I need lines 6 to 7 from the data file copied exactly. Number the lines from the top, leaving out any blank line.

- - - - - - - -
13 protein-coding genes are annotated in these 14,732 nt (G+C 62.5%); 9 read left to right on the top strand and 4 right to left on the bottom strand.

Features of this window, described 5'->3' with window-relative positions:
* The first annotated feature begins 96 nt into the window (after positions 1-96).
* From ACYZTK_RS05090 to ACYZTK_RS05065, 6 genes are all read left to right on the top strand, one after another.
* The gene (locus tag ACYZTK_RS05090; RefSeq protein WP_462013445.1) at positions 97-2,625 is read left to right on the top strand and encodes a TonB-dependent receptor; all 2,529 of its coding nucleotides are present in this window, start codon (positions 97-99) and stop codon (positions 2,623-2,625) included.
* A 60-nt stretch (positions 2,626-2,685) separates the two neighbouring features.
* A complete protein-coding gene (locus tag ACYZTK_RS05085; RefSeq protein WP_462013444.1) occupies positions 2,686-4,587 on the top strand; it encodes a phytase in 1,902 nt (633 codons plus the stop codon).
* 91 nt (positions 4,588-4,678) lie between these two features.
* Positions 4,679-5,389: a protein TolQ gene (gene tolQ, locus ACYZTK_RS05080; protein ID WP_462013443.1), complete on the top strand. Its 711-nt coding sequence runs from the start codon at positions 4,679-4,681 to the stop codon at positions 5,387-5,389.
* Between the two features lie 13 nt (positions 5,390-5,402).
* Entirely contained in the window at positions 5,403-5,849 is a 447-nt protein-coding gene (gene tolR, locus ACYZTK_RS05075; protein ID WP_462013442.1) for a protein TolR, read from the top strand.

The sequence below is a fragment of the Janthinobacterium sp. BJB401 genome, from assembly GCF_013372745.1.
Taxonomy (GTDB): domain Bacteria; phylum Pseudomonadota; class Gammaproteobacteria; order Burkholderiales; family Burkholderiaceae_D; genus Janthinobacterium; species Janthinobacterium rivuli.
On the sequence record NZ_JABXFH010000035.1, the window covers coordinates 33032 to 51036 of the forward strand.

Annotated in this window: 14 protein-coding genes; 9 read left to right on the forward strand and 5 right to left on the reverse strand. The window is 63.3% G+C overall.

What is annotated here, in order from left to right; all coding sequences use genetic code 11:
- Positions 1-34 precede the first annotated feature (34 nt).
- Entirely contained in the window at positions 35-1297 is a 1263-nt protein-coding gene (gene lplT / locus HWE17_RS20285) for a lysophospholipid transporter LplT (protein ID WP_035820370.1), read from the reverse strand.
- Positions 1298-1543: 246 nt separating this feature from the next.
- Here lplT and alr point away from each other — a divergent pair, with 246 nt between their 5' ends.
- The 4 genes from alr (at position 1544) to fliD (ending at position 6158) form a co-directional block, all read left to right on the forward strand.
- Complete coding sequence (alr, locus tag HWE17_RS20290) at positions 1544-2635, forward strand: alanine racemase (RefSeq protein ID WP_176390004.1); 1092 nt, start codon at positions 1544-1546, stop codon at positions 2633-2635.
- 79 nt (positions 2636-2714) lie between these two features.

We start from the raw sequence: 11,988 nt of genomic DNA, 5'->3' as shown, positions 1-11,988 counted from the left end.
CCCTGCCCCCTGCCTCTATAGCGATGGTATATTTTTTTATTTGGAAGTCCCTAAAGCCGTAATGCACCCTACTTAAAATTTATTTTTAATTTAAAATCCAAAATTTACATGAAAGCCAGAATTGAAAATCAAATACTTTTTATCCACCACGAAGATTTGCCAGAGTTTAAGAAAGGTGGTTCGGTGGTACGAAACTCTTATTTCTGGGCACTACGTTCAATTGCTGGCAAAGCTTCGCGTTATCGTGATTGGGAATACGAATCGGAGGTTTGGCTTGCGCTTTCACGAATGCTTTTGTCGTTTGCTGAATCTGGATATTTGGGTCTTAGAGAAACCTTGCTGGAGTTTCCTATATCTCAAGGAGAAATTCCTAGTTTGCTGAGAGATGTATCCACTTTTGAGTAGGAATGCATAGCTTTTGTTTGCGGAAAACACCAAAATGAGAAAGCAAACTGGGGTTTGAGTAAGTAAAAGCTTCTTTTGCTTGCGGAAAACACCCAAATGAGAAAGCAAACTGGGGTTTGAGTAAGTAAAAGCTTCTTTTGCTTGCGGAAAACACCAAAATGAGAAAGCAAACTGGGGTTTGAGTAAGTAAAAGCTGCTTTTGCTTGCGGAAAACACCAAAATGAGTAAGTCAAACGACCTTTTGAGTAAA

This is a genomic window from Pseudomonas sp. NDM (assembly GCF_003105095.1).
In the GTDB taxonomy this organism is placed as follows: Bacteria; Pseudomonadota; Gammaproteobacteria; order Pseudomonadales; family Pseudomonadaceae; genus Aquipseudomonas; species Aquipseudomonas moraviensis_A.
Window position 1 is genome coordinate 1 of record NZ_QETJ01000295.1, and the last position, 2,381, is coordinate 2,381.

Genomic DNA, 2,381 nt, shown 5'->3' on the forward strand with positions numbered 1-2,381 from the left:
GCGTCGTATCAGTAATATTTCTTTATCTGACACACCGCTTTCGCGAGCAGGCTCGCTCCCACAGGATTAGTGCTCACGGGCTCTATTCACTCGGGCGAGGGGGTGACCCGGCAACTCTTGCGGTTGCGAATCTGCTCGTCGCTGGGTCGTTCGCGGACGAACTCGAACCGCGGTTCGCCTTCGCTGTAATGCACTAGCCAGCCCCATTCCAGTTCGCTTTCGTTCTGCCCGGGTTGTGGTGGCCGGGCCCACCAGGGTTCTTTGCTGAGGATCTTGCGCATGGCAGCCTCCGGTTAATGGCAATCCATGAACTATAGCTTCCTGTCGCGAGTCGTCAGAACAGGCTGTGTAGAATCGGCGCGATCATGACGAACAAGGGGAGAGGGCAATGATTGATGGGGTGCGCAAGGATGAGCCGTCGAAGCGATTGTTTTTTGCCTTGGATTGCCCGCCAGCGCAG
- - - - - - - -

* A 60-nt stretch (positions 2,626-2,685) separates the two neighbouring features.
* A complete protein-coding gene (locus tag ACYZTK_RS05085; RefSeq protein WP_462013444.1) occupies positions 2,686-4,587 on the top strand; it encodes a phytase in 1,902 nt (633 codons plus the stop codon).